A teacher who clipped a rowdy pupil with a book has won a battle to save her career after a court heard losing her would be a "loss".
Regina Hungerford, 56, admitted shouting and slamming a book on the desk of the "provocative and disruptive" teenager as he listened to rap music in her classroom - but always denied hitting his head.
She was cleared on appeal after being charged with assaulting unruly Shane Jenkins, then 17, during her mathematics lesson for pupils with learning difficulties.
But a disciplinary hearing of the Education Workforce Council decided Mrs Hungerford had "acted in an inappropriate way" to the baseball-capped pupil - and ruled she was guilty of professional misconduct.
Mother-of-three Mrs Hungeford pleaded to save her "very rewarding" career after 29 year teaching thousands of children.
The £26,000-a-year teacher admitted shouting and slamming down a notebook next to the the boy at Merthyr Tydfil College in Merthyr Tydfil, South Wales.
Mrs Hungerford, a qualified Girl Guides leader, told the hearing: "I always said that losing my temper wasn't very professional."
She told how the allegations had "ruined her life" and was a "miscarriage of justice" but wanted to save her career.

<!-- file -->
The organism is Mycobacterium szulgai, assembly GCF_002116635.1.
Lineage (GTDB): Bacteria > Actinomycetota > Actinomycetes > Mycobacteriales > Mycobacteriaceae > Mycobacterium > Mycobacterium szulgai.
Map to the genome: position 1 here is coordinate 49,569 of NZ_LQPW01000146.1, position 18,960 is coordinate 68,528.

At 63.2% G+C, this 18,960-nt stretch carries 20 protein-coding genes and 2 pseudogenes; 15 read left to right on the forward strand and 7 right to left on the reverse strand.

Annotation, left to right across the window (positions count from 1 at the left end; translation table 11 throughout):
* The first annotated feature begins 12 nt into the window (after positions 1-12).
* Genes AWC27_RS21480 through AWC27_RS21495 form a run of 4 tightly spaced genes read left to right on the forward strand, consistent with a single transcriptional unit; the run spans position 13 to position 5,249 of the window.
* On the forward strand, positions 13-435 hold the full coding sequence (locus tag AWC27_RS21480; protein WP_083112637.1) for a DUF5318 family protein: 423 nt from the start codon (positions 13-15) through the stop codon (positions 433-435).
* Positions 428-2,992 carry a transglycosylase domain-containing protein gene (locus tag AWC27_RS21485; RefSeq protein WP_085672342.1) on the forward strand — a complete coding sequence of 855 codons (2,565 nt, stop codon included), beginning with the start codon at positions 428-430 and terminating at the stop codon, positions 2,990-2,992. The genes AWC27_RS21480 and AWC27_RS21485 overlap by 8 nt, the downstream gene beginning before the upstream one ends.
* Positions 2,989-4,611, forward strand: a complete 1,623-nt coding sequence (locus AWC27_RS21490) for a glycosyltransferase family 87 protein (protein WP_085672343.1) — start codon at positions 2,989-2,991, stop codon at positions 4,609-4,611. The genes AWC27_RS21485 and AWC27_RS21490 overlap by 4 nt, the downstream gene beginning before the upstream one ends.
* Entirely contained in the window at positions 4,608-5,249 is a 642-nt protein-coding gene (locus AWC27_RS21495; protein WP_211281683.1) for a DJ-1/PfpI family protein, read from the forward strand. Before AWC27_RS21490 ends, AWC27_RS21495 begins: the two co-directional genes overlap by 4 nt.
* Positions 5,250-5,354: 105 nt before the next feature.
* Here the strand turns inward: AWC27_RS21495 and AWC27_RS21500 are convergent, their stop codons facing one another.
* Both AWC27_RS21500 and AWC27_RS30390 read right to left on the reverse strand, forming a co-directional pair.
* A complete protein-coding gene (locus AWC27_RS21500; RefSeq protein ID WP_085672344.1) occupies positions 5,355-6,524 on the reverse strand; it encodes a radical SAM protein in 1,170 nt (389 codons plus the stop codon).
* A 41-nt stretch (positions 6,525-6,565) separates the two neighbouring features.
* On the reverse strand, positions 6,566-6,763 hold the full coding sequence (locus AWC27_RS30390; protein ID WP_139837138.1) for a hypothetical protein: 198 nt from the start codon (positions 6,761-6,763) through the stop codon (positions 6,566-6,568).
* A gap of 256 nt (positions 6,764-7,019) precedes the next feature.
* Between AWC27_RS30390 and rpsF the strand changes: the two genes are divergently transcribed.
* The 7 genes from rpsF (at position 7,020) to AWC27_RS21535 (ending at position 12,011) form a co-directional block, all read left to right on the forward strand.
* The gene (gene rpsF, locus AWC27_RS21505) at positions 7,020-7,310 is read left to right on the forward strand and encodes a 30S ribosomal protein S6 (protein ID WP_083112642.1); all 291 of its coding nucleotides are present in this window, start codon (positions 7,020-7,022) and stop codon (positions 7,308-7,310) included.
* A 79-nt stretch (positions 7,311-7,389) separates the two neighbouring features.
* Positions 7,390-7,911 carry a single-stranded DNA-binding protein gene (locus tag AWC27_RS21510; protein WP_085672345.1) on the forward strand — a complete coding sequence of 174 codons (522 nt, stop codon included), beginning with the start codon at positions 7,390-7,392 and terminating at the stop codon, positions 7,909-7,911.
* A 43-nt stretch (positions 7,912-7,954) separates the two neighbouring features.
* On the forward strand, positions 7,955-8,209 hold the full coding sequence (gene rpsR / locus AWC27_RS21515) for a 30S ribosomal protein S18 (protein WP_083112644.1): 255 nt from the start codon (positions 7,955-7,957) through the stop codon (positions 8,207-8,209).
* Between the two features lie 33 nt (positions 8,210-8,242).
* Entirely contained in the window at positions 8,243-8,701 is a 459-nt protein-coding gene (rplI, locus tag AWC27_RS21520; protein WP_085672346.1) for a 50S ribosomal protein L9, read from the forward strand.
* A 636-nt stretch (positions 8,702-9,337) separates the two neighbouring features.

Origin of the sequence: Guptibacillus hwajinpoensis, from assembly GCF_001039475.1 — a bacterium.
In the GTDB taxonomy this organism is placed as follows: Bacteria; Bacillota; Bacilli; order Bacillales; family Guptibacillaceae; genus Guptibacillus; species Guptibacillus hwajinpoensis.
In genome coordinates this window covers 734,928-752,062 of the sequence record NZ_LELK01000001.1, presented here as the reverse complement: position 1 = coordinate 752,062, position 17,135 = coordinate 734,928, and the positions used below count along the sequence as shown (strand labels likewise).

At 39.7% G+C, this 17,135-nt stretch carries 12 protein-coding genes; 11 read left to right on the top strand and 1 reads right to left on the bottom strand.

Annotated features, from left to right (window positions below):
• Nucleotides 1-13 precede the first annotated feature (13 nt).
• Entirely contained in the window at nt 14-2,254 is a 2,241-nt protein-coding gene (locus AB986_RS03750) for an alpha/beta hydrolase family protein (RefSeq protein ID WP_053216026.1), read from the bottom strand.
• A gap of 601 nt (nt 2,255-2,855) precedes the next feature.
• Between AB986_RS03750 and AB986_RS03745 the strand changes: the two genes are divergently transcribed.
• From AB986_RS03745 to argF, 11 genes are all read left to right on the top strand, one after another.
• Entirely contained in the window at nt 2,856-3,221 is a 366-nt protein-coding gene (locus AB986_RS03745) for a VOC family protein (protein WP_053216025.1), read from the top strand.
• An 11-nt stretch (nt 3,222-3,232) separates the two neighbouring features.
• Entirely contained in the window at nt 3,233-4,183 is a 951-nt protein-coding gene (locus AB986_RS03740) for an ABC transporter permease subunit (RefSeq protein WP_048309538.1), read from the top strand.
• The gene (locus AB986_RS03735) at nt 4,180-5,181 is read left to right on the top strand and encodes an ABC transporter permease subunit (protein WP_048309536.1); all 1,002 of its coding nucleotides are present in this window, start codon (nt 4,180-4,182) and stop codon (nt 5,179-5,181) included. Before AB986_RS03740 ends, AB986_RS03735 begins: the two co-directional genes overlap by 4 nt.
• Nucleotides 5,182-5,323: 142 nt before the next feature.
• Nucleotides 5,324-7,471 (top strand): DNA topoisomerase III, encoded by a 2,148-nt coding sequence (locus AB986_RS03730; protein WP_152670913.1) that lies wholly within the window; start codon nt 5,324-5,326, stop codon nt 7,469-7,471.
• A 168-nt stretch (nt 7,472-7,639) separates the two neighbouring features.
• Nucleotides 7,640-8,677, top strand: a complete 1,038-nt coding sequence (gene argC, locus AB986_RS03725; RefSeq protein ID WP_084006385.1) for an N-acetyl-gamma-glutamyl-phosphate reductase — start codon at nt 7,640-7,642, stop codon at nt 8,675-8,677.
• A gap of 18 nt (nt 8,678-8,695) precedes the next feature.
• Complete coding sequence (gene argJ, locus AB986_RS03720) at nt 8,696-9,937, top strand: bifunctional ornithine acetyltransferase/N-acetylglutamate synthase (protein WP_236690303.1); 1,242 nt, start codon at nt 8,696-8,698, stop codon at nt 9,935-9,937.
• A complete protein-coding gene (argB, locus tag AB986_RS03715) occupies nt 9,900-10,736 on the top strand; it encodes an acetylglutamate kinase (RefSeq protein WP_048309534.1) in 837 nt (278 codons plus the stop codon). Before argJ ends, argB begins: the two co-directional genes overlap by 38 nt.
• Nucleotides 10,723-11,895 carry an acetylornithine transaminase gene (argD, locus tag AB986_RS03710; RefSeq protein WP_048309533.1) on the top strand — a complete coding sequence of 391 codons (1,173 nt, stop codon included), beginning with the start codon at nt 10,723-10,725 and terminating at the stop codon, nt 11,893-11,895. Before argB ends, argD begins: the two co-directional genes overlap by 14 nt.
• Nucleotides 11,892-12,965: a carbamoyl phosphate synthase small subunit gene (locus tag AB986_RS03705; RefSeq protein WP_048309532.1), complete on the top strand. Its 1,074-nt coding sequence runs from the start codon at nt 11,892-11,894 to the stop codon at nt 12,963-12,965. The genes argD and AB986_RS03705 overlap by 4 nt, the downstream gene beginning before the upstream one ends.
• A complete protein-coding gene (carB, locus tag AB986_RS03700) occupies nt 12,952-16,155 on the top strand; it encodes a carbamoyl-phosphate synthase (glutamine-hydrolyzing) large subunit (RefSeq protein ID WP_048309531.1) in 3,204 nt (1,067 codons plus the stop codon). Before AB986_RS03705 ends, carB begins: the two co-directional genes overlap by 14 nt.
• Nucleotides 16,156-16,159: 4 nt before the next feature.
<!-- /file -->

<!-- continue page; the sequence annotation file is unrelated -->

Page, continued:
She was suspended from the teaching register for four months yesterday but told she can return after taking a behaviour management course.
Former colleague Tanya Davies told the hearing: "I found her to be reliable, conscientious, enthusiastic, patient and kind and was respected by her pupils.
"She was a good and tolerant teacher and I never saw her lose her temper."
Council case presenter Carys Williams said: "He had been playing with his mobile phone and was causing disruption.
"Mrs Hungerford accepts she shouted at him and slammed a notebook in front of him but she denied any physical contact.
"But our case is that she entirely lost her temper, shouted at him and hit him with the notebook making contact with his head or his hand.
"He had raised both hands in order to defend himself."
Imposing the ban, Panel chairman Gareth Roberts said: 'There was a momentary lapse of control and in that moment Mrs Hungerford acted in breach of teaching principles.
"It put at risk the public trust in the profession and her conduct fell far short of the standard expected of a registered teacher.
"Pupil A's behaviour was difficult to manage but we have concluded she acted in an inappropriate way."
Mr Roberts said the four-month suspension was an appropriate sanction to "allow her to return to teaching within a short period of time."
He said: "The public interest is in favour of her being able to teach again."